Greek Railway Workers Extend Strike to Second Day Following Deadly Train Crash

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Destroyed carriages are seen on the site of a crash, where two trains collided, near the city of Larissa, Greece, March 3, 2023. REUTERS/Alexandros Avramidis
Destroyed carriages are seen on the site of a crash, where two trains collided, near the city of Larissa, Greece, March 3, 2023. REUTERS/Alexandros Avramidis

ATHENS – Greek railway workers have extended their strike to a second day, demanding safety protocols and answers after a high-speed passenger train collided head-on with a freight train, killing at least 57 people on Tuesday. The devastating accident, which also injured many others, including university students, has sparked anger among rail workers and the public alike.

Carriages were thrown off the tracks, crushed, and engulfed in flames in the accident, which occurred as the two trains were on the same track. Questions around the crash involve faulty signalling and maintenance issues, which the main rail workers union says have been ignored despite previous warnings.

“The federation has been sounding alarm bells for so many years, but it has never been taken seriously,” the union said, demanding a meeting with the new transport minister, appointed after the crash with a mandate to ensure such a tragedy can never happen again.

The union wants a clear timetable for the implementation of safety protocols and has extended its strike for a second day. More protest rallies are planned in Athens on Friday, around noon and in the evening.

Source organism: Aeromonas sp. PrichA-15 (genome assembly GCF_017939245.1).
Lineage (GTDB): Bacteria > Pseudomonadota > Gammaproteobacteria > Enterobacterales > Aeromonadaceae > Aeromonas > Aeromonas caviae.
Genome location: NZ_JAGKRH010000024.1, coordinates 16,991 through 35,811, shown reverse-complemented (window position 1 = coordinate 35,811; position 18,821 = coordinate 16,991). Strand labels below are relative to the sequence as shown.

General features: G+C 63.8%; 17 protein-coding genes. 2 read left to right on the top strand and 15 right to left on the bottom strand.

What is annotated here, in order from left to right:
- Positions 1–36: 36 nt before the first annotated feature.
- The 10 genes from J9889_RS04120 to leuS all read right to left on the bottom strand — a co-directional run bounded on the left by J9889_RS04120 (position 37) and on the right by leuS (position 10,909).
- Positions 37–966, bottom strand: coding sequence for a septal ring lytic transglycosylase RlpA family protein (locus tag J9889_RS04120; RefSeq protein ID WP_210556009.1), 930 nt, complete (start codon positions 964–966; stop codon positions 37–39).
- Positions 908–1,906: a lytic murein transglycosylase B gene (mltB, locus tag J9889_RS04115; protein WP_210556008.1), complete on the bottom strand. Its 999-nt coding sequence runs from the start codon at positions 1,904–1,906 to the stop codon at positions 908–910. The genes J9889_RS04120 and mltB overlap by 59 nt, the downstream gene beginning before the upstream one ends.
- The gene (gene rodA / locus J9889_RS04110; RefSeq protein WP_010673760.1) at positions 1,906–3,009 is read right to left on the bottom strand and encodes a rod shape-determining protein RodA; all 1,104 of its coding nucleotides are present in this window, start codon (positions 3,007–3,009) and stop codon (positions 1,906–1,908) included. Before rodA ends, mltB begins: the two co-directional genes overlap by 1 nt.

Work has resumed at the crash site, where rescue staff are using cranes to lift some of the carriages that were thrown off the tracks. The operation was planned to end on Friday, but it is uncertain if more people are still missing.

Families and friends of the victims are demanding answers over how such a tragedy could have happened. “Murderers! Murderers! I will leave tomorrow with a coffin!” screamed Katerina, whose brother was missing, outside the hospital in Larissa, where many of the victims were brought. Katerina’s anger was directed at the government and the rail company. She, like other relatives, has been given a DNA sample to try and identify her brother.

The crash has left many in shock and sorrow in a country where three days of national mourning have been declared. A woman whose husband and five-year-old son were on the train said, “All those people who are there, they’re useless, useless. Some MPs are coming out and offering condolences, so what? Will it bring our children back?”

The Greek government and rail company have yet to comment on the strike or the ongoing protests. – Reuters